PHUKET: In a move to address numerous complaints from condominium buyers, the Thai government enacted the Condominium Act No 4 (2008), which significantly expanded the scope of consumer protection by amending several provisions of the original Condominium Act made thirty years previously.
The original Act has been amended three times in attempts to keep the law up to date with new private sector developments and practices; however, the 2008 amendment was one of the most comprehensive overhauls. It extended buyer protection, enacting additional requirements and duties for developers, and modified restrictions on foreign ownership.
Previously there were few legal provisions to protect buyers. Potential buyers risked exposure to developer bankruptcies, unfair contracts, unfinished or substandard construction, disputes over maintenance fees, and various other problems. An aggrieved buyer’s only options were to file a complaint with the Consumer Protection Board and hope that the Board would take action, or initiate a potentially lengthy and expensive legal case against the developer.
Amendment No 4 contained several provisions designed to protect condominium buyers. Standardized Form Contract: A key provision in the new armory is a requirement that purchase contracts between the developer and buyer conform to a standard format prescribed by the Ministry of the Interior.
This format promotes a degree of uniformity and certainty in purchase contracts. Furthermore, any clauses in a purchase contract that deviate from the standard format and are not in favor of the buyer will not be enforceable. The required clauses include basic information such as the developer’s ownership in the land and the location, price and size of the condominium and development complex.
More importantly, one of the required clauses is a detailed objective of the usage of every area of the condominium including individual condominiums, common property and facilities. This provision addresses prior buyer complaints about developers who changed the common area for other uses or built additional units over common areas.
Accurate advertising: Developers must also take careful steps to ensure that their advertisements to the public, such as pictures, statements or brochures, truthfully and accurately represent the completed condominium. Since 2008, any advertisement for the sale of a condominium will be regarded as forming part of the purchase contract and any inconsistencies between the advertising and the actual purchase contract will be interpreted in favor of the buyer.
Additional duties and restrictions on developers:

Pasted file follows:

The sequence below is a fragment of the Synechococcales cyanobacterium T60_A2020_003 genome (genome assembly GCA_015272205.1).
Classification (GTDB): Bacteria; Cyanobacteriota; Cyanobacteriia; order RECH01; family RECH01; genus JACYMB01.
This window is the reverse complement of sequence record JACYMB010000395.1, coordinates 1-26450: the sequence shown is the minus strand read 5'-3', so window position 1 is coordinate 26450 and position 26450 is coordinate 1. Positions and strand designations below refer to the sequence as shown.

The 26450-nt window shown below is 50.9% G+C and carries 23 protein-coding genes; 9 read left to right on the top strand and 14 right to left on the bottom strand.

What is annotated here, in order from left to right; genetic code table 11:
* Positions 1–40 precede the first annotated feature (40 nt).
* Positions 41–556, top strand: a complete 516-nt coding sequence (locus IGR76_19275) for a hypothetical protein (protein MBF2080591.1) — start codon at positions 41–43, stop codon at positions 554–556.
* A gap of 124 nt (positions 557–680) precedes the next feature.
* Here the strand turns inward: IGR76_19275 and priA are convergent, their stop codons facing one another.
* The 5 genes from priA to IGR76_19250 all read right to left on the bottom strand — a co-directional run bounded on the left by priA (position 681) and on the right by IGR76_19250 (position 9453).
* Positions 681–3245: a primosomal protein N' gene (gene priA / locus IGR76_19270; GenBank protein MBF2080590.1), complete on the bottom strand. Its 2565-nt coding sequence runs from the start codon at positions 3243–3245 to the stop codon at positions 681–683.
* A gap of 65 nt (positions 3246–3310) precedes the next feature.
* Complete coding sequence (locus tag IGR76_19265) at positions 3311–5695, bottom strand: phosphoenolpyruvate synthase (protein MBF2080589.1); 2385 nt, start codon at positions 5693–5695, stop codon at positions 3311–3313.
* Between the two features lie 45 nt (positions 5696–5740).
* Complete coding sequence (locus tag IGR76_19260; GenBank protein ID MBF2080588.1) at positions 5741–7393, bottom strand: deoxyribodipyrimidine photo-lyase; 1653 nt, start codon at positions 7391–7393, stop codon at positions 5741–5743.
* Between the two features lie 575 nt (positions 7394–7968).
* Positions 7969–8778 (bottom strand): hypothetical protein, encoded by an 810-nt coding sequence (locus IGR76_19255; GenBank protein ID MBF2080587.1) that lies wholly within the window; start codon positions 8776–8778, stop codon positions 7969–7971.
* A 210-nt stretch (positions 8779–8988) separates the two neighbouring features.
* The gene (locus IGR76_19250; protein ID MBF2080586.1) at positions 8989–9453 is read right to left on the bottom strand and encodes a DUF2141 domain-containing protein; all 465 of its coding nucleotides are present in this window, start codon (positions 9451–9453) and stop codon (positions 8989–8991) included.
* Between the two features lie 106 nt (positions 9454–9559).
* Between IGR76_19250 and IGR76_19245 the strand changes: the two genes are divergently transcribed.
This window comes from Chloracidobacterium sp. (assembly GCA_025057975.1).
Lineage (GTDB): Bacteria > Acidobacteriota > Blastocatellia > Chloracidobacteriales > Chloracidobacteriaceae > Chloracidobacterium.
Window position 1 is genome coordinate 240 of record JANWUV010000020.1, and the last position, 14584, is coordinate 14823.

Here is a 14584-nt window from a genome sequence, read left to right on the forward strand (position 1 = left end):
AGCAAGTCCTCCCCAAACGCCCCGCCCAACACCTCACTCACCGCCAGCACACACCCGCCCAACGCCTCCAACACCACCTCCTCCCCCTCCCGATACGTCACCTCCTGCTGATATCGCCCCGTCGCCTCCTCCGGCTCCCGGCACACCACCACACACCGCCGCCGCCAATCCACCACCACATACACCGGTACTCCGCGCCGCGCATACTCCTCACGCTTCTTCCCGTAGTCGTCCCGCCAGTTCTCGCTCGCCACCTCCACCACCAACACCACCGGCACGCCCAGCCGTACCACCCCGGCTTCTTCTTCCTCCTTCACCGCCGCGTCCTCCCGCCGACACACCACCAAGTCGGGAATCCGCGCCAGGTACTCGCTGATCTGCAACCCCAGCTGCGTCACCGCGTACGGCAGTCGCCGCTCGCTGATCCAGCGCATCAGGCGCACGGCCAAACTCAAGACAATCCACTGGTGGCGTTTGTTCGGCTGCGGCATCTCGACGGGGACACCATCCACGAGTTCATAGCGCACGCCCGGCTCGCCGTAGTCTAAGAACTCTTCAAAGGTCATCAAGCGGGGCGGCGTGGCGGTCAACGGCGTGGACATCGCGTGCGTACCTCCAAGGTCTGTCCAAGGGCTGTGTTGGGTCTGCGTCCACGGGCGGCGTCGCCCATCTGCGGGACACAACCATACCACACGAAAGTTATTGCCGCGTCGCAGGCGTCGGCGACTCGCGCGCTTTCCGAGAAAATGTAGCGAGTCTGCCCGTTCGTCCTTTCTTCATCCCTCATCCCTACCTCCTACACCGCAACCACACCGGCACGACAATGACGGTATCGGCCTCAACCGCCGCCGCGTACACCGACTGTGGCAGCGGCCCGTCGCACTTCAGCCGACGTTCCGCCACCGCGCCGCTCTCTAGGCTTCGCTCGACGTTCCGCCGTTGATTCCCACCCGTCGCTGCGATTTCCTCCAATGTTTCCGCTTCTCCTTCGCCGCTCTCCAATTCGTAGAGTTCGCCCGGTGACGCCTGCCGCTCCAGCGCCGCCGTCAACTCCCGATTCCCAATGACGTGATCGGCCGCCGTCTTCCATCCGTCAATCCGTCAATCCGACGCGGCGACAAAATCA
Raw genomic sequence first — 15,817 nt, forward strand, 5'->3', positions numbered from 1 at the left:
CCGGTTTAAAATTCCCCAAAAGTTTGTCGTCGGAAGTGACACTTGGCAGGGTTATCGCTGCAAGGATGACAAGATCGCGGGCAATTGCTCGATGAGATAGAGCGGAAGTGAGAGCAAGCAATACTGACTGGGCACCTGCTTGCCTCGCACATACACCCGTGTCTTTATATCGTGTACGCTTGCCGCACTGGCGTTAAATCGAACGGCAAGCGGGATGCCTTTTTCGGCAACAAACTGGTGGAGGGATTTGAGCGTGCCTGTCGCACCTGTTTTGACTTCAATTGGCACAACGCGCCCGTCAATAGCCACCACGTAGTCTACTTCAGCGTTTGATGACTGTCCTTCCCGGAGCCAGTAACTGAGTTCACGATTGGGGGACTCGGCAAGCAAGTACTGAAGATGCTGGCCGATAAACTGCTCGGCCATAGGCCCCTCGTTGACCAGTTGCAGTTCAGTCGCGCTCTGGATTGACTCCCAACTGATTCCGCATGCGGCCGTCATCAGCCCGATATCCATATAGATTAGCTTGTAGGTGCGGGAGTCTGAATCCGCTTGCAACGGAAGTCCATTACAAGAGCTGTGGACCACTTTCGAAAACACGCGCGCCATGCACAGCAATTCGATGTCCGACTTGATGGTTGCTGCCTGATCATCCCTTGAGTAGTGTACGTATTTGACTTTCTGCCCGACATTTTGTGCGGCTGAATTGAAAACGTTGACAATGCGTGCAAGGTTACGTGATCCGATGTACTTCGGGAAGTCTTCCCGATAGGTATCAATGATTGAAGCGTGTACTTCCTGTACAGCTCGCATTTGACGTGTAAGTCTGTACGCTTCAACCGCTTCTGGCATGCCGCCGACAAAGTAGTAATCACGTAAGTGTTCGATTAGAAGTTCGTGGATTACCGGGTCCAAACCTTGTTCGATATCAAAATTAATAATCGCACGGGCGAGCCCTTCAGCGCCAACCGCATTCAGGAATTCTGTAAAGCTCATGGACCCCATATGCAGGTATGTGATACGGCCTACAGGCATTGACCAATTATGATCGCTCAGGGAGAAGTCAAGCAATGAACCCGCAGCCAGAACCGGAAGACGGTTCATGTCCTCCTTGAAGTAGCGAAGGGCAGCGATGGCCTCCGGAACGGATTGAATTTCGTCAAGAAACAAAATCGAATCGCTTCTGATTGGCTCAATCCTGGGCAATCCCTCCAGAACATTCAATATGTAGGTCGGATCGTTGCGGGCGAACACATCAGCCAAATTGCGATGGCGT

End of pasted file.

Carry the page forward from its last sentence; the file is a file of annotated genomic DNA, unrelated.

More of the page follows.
Payment of monthly maintenance fees for unsold units: In the past, disputes often arose between developers and buyers over payment of maintenance fees for units which had not been sold, resulting in a shortfall of maintenance funds. Since 2008 the developer is responsible for paying taxes, common services expenses, and common maintenance expenses for units to which ownership has not yet been transferred.
Operation of businesses within a condominium: There are also new restrictions on the operation of businesses within the condominium. Specifically businesses are only allowed to operate in designated areas, and the developer must arrange for separate entrances and exits for these businesses in order to protect residents from noise and
Penalties for violations: The new amendment provided a comprehensive list of penalties for developers who violate any of the new provisions. The biggest penalties are for violations of the standard form contract or for violations of accurate advertising, with fines between 50,000 and 100,000 baht. A violation of the provisions regulating business use within the condominium carries a slightly lesser fine but with a small addition for each day the violation is not fixed.
Changes in restrictions of foreign ownership: Under the original Condominium Act foreigners were explicitly granted the right to purchase and own condominiums as long as foreign ownership of the total units within a development did not exceed 49 per cent. Condominium Act No 3 (1999) liberalized these restrictions and allowed foreigners or their holding companies to hold in aggregate over 49 per cent in certain developments, but since 2008, the 49 per cent ceiling was reinstated – except, as mentioned last month, for those who were fortunate enough to have purchased their condominium in excess of that percentage during the time it was allowed, in which case ownership is still protected.
Viewed as a whole, the Condominium Act No 4 (2008) is part of a larger consumer rights movement in Thailand. Along with the Escrow Act 2008, more of which will be explained later, the Thai government has been moving to address complaints of consumer fraud and abuse. In general, the new law created some minor burdens for developers, while extending significant protection to consumers.